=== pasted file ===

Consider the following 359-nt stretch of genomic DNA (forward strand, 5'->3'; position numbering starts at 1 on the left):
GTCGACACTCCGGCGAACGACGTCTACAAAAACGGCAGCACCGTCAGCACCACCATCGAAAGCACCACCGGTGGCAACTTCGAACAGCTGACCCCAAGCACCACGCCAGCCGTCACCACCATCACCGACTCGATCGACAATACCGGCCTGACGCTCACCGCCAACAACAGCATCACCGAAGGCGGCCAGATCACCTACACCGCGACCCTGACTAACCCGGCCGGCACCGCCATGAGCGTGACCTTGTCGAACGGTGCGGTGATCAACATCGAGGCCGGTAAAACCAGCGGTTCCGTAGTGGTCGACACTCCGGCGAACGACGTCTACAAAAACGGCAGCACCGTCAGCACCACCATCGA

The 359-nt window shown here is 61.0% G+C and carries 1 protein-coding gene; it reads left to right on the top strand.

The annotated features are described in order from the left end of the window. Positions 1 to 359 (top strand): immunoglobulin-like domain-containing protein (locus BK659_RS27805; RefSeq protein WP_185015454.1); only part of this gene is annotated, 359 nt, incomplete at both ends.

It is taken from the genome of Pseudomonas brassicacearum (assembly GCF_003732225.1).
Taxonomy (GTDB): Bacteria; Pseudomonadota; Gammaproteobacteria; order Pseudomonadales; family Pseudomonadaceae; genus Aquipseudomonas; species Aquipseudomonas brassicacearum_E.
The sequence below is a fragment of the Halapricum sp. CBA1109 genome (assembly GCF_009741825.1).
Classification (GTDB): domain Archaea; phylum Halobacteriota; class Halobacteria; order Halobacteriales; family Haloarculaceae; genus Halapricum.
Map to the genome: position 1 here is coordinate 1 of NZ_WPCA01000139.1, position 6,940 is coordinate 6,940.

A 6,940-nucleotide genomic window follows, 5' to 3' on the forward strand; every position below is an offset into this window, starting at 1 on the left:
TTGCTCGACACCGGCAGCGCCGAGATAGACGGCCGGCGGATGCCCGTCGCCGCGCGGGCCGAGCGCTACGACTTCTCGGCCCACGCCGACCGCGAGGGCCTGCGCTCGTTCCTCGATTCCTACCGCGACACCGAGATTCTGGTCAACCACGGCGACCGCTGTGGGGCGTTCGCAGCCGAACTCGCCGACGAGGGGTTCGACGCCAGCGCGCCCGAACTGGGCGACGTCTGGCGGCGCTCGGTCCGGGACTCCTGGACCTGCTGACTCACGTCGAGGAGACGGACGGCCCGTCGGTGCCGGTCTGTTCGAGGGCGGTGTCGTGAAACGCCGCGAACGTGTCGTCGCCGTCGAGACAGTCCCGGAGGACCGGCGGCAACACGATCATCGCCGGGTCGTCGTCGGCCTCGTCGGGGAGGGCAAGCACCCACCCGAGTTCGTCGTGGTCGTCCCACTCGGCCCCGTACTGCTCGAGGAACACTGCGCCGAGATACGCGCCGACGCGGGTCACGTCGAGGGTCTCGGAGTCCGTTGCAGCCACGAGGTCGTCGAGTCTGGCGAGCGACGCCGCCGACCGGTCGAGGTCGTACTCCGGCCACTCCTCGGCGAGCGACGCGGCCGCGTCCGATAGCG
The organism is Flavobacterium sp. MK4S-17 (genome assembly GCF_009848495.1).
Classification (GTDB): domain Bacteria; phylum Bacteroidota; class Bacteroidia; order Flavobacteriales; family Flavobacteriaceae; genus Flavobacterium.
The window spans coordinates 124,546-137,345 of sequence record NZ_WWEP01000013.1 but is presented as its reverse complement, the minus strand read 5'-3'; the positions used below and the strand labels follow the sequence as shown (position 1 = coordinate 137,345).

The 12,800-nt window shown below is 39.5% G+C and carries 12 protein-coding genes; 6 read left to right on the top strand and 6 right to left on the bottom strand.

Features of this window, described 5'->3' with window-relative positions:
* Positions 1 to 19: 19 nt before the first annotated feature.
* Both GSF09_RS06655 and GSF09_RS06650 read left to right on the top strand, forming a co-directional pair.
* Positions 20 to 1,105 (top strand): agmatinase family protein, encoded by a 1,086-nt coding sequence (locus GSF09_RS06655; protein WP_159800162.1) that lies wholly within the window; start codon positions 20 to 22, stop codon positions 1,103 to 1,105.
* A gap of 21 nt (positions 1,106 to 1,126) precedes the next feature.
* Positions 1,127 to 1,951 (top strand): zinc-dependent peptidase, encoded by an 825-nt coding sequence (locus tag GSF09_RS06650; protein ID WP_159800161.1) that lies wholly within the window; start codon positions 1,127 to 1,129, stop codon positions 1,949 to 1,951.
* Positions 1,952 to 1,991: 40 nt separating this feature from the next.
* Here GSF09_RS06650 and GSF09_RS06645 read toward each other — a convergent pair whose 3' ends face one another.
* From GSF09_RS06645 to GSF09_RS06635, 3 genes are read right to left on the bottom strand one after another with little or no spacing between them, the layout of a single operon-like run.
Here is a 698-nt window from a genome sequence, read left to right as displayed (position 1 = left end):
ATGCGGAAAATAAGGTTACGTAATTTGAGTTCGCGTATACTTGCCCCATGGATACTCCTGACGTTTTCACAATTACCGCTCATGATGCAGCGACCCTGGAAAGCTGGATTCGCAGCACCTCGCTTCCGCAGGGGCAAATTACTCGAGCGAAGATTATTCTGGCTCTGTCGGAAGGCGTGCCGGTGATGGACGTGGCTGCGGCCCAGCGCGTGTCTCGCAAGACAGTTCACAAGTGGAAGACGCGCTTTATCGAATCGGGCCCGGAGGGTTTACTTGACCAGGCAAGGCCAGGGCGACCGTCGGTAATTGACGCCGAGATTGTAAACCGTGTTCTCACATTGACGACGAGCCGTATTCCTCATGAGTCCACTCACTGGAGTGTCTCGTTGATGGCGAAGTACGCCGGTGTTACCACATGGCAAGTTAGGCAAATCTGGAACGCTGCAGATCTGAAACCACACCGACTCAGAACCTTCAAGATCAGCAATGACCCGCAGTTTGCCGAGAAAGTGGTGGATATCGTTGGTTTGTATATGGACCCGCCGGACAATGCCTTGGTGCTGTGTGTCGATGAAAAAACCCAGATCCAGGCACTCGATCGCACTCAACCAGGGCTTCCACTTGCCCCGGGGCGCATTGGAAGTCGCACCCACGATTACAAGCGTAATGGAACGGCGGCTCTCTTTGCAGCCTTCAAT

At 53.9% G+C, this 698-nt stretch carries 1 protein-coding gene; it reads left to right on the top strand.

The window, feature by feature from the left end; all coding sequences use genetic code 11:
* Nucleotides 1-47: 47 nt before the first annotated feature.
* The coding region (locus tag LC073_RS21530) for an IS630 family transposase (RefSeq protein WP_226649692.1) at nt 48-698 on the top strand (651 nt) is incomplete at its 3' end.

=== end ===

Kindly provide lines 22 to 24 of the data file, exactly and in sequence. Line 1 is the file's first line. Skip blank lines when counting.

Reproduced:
* Positions 1,952 to 1,991: 40 nt separating this feature from the next.
* Here GSF09_RS06650 and GSF09_RS06645 read toward each other — a convergent pair whose 3' ends face one another.
* From GSF09_RS06645 to GSF09_RS06635, 3 genes are read right to left on the bottom strand one after another with little or no spacing between them, the layout of a single operon-like run.